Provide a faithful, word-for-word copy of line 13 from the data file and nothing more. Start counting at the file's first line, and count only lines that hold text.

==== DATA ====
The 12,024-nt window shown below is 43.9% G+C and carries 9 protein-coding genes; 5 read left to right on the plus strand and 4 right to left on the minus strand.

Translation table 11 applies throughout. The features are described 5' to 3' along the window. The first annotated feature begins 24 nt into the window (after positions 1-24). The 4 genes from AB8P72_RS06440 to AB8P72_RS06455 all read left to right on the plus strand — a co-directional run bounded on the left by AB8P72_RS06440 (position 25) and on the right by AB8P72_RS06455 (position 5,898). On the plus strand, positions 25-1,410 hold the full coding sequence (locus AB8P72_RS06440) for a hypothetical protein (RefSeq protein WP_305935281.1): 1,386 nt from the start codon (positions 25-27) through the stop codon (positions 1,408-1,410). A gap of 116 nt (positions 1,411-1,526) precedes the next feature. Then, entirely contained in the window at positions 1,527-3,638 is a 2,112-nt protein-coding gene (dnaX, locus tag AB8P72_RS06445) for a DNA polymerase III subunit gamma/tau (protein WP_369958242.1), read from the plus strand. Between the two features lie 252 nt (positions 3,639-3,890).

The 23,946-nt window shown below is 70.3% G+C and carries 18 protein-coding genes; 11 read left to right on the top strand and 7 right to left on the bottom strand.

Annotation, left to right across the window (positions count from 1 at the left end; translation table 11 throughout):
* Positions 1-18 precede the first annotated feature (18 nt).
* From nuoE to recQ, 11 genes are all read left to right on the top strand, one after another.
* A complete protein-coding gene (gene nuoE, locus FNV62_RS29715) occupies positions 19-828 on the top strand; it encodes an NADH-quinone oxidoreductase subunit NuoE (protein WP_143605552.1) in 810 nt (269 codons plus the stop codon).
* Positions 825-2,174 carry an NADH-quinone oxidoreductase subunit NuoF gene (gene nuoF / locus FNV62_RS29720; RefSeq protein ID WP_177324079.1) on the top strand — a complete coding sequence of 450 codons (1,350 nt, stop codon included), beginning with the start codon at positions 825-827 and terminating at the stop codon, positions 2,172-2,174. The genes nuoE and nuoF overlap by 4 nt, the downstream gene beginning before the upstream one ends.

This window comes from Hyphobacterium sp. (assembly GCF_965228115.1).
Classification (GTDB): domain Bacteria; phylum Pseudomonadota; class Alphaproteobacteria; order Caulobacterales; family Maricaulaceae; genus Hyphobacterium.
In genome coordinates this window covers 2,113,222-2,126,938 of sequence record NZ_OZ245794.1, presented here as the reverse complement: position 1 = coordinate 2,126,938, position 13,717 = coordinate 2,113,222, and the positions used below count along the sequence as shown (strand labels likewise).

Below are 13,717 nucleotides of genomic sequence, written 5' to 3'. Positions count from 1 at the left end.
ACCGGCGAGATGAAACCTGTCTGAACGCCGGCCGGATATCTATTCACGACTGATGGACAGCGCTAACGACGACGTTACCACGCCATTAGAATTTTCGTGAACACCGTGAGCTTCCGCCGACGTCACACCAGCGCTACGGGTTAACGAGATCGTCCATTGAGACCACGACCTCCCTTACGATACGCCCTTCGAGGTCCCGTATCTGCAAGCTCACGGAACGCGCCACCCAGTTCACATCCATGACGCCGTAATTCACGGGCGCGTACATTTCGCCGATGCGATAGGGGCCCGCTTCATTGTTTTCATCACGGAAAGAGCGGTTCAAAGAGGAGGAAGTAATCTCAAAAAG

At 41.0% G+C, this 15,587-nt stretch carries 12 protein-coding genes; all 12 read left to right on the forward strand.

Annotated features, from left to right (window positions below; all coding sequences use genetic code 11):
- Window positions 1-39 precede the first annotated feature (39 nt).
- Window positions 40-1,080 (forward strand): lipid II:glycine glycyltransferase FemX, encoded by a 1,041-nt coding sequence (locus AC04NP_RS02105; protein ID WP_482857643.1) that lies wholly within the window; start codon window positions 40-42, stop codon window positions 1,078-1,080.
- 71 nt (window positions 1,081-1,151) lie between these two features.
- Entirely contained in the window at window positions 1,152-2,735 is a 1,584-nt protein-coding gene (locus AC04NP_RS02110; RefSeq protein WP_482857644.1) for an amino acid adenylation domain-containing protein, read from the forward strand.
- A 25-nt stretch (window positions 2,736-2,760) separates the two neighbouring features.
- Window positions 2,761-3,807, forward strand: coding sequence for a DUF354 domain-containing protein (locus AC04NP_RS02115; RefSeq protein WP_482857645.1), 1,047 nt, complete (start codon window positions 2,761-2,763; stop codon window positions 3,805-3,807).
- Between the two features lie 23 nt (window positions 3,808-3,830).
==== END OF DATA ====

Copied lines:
ACCGGCGAGATGAAACCTGTCTGAACGCCGGCCGGATATCTATTCACGACTGATGGACAGCGCTAACGACGACGTTACCACGCCATTAGAATTTTCGTGAACACCGTGAGCTTCCGCCGACGTCACACCAGCGCTACGGGTTAACGAGATCGTCCATTGAGACCACGACCTCCCTTACGATACGCCCTTCGAGGTCCCGTATCTGCAAGCTCACGGAACGCGCCACCCAGTTCACATCCATGACGCCGTAATTCACGGGCGCGTACATTTCGCCGATGCGATAGGGGCCCGCTTCATTGTTTTCATCACGGAAAGAGCGGTTCAAAGAGGAGGAAGTAATCTCAAAAAG